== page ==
O Holy Night

It is tonight, of course, Christmas Eve. It is also my favorite Christmas song. Four lines in the first verse really sum up for me the meaning of Christmas:

Long lay the world in sin and error pining,
Till He appeared and the soul felt its worth.
A thrill of hope, the weary soul rejoices,
For yonder breaks a new and glorious morn.

I have it on tapes and CDs by Pavarotti, Domingo, Carreras, Barbara Hendricks, and Maria Carey. Maria’s, on her 1994 “Merry Christmas” CD might be the most spectacular, showing off her four – or is it five – octave vocal range.

Curiously, it is a song I’ve never heard sung in any church I’ve ever attended. There might be a financial reason for that – stiff royalty payments for public usage or something like that. I did read somewhere that it was not performed in the South for a long time – shunned if not actually banned in some places – because of two lines in the third verse:

Chains shall He break for the slave is our brother
And in His Name all oppression shall cease.

There is a wealth of information about it on the Internet of course. Here are a few tidbits I gleaned for you just now from this one: http://cyberhymnal.org/htm/o/h/oholynit.htm.

The words date from 1847 and are by Pla­cide Cap­peau, (Mi­nuit, chré­tiens, c’est l’heure so­len­nelle); trans­lat­ed from French to Eng­lish by John S. Dwight (1812-1893). The music is by Adolphe C. Adam (1803-1856).

Interestingly, it is said to have been the first mu­sic ev­er broad­cast over a radio.

Recordings and performances usually include only the first verse. It is a shame that the others are ignored for they convey powerful messages too.

Here are the words from the link set forth above. You probably know the first verse by heart already. The other two though might not be familiar, and the third verse might even be surprising.

O holy night, the stars are brightly shining;
It is the night of the dear Savior’s birth!
Long lay the world in sin and error pining,
Till He appeared and the soul felt its worth.
A thrill of hope, the weary soul rejoices,
For yonder breaks a new and glorious morn.
Fall on your knees, O hear the angel voices!
O night divine, O night when Christ was born!
O night, O holy night, O night divine!

Led by the light of faith serenely beaming,
With glowing hearts by His cradle we stand.
So led by light of a star sweetly gleaming,
Here came the wise men from Orient land.
The King of kings lay thus in lowly manger,
In all our trials born to be our Friend!
He knows our need—to our weakness is no stranger.
Behold your King; before Him lowly bend!
Behold your King; before Him lowly bend!

Truly He taught us to love one another;
His law is love and His Gospel is peace.
Chains shall He break for the slave is our brother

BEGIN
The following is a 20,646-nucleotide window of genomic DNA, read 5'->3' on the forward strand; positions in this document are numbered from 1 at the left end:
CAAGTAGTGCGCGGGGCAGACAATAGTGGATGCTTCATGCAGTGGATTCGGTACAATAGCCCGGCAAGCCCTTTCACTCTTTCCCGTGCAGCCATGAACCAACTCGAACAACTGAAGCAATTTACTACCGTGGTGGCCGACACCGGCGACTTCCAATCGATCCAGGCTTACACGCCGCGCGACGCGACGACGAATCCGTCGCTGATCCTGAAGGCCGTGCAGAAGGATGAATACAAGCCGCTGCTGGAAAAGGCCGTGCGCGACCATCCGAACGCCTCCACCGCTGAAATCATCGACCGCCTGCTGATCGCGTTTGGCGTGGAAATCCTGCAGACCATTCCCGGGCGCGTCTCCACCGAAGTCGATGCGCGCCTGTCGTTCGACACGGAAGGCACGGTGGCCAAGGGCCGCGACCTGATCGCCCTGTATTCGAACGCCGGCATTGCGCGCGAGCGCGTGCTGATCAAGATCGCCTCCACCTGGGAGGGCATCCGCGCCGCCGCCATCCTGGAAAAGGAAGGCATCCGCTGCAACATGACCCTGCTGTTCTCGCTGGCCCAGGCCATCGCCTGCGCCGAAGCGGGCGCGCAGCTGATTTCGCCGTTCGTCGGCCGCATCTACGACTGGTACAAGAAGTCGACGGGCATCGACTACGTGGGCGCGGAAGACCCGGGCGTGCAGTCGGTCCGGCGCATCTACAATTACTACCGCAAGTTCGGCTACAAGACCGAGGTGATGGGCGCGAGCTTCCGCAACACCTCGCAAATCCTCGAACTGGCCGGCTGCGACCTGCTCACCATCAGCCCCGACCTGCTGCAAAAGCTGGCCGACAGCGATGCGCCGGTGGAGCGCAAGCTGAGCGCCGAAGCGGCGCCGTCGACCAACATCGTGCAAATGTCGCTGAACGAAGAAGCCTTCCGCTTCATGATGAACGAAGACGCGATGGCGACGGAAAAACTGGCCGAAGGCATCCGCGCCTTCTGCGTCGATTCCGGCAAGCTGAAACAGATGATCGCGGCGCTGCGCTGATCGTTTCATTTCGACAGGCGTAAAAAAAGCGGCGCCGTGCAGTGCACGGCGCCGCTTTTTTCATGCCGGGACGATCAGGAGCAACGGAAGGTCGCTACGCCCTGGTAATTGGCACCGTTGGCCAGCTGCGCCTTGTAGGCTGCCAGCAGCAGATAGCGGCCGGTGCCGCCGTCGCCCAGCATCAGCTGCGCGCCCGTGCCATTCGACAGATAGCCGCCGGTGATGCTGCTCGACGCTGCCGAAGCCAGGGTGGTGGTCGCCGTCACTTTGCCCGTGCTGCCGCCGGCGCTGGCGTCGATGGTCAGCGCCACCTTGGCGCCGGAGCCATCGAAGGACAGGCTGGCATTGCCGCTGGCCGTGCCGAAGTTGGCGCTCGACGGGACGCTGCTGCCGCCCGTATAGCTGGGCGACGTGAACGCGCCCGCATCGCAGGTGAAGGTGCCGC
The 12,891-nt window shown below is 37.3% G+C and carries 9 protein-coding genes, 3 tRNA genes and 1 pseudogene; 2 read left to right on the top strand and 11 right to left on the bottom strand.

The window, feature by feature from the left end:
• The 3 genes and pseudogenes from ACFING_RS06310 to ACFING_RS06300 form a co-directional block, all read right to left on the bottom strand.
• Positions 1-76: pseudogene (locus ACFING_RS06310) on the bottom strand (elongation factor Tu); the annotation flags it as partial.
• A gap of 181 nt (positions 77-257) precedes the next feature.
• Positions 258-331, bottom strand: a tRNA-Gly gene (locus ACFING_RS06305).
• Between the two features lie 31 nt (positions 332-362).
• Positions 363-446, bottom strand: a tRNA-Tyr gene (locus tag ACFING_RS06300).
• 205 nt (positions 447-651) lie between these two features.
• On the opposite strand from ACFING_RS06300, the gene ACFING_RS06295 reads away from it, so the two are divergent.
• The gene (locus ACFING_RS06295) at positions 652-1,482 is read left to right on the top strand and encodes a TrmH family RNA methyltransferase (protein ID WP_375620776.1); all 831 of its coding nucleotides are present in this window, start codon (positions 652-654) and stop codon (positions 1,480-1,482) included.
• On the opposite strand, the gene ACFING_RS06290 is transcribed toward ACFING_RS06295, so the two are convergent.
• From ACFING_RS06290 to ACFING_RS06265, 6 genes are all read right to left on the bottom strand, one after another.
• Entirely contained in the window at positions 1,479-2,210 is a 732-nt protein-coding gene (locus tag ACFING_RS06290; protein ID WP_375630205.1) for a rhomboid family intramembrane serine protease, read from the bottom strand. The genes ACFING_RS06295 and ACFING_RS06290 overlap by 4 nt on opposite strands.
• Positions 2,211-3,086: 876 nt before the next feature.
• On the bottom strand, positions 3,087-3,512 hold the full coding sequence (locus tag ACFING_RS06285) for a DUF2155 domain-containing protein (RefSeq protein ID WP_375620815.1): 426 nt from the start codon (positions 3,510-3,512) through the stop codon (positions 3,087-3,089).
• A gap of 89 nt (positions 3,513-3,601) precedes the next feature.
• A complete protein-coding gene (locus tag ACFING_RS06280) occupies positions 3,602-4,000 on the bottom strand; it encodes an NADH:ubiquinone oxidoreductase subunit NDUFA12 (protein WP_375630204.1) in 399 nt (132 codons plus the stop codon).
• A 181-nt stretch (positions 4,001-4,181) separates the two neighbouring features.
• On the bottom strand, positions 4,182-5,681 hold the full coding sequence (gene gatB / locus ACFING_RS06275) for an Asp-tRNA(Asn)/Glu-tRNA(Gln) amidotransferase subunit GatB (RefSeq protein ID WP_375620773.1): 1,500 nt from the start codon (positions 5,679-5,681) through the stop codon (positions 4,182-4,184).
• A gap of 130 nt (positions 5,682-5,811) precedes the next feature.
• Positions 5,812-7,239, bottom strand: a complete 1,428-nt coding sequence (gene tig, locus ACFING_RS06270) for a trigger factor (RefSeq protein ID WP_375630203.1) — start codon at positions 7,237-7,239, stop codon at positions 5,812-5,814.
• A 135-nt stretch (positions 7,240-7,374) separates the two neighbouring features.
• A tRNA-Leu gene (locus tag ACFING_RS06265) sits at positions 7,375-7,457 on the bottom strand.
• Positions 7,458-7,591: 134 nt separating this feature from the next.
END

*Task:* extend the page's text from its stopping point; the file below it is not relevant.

And in His Name all oppression shall cease.
Sweet hymns of joy in grateful chorus raise we,
Let all within us praise His holy Name!
Christ is the Lord! O praise His name forever!
His pow’r and glory evermore proclaim!
His pow’r and glory evermore proclaim!

Merry Christmas.

Ron Hicks, Parish Verger, St. Alban’s Episcopal Church, Washington DC. 24-December-2013.

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2 Responses to O Holy Night

  1. Marge Stevens says:

    The Choir at St. John’s Broad Creek is singing this tonight, both the first and third verses. It is perhaps the range that prevents most choirs from singing it more often, but our arrangement seems to take care of that and we have a soprano who has the higher range. Merry Christmas from Southern Maryland! Marge Stevens

  2. Rich Turner says:

    We have sung it at the Christmas Eve service occasionally over he years. Carleen and I have both done it, but it was probably a decade ago for both of us. I admit to also having a sweet spot in my heart for it. I sang it every night when I was doing “Christmas at the Old Bull and Bush” down at the Arena Stage (more than a decade ago). I don’t recall there ever being any controversy about it when I was growing up in Montgomery, AL, but then there were lots of things that were “unwritten rules” I never knew about. We are doing some new pieces at 10:00 that have amazing lyrics – Hope there are lots of folks to hear them! One of my favorites is “Waye not his Cribb.”
    Waye not his cribb, his wooden dishe,
    nor beastes that by him feede;
    Waye not his mother’s poor attire,
    Nor Joseph’s simple weede.

    Waye not his cribb, the stable is a Prince’s court,
    The cribb his chaire of State;
    The beastes are parcell of his pompe,
    The wooden dishe his plate.

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